"Ignition is the ultimate goal of the experiments, so the latest result marks a waypoint on the way to that point (albeit quite a significant waypoint)," Dunne said.
The hohlraum cylinder, which contains the NIF fusion fuel capsule, is just a few millimeters wide, about the size of a pencil eraser, with beam entrance holes at either end. The fuel capsule is the size of a small pea.
The next significant step for the research is to achieve an "alpha burn," where the fusion output more than doubles the energy input to the fuel. In an alpha burn, the researchers hope to pass a particular threshold of energy output -- specifically 10,000,000,000,000,000 fusion reactions.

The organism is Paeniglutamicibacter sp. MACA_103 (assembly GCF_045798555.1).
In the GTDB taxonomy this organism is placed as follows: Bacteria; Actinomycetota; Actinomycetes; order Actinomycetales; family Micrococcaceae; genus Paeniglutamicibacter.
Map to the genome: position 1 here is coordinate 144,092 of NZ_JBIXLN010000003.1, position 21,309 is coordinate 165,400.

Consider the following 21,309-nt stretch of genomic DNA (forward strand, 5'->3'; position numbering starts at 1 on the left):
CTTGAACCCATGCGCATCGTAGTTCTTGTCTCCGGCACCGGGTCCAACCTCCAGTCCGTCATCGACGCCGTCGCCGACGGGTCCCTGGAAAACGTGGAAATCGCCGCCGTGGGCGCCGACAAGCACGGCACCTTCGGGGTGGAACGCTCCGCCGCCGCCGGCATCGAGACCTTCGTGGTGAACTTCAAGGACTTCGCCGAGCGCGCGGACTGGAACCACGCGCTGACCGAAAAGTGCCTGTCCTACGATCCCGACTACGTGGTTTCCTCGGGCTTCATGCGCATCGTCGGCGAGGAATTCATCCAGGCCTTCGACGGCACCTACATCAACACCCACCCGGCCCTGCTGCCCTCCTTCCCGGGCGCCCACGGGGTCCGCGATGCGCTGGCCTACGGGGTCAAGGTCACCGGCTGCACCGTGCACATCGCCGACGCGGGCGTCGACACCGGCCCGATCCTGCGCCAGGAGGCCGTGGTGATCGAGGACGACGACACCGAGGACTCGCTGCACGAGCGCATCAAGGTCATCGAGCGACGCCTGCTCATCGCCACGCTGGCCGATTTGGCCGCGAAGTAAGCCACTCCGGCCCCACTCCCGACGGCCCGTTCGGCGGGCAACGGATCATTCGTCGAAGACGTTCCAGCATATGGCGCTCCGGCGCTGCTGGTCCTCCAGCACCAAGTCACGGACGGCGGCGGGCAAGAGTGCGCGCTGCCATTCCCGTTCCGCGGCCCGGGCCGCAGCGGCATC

"We are currently a few percent below this value," Dunne said.
Once ignition is achieved, it promises a path toward a sustainable, environmentally sound energy source that would exceed that of any previously created.
"There are a number of possible paths forward," Dunne said, "and it will require a close partnership between industry and government. But in principle, because the NIF was built at the same scale as the fusion performance needed for a power plant, the leap is not as great as you may think."
Dunne believes there once nuclear fusion energy is achieved, there will be an overriding push to capitalize on the success of it.
"It is, after all, often called the 'holy grail' of energy sources," he said.
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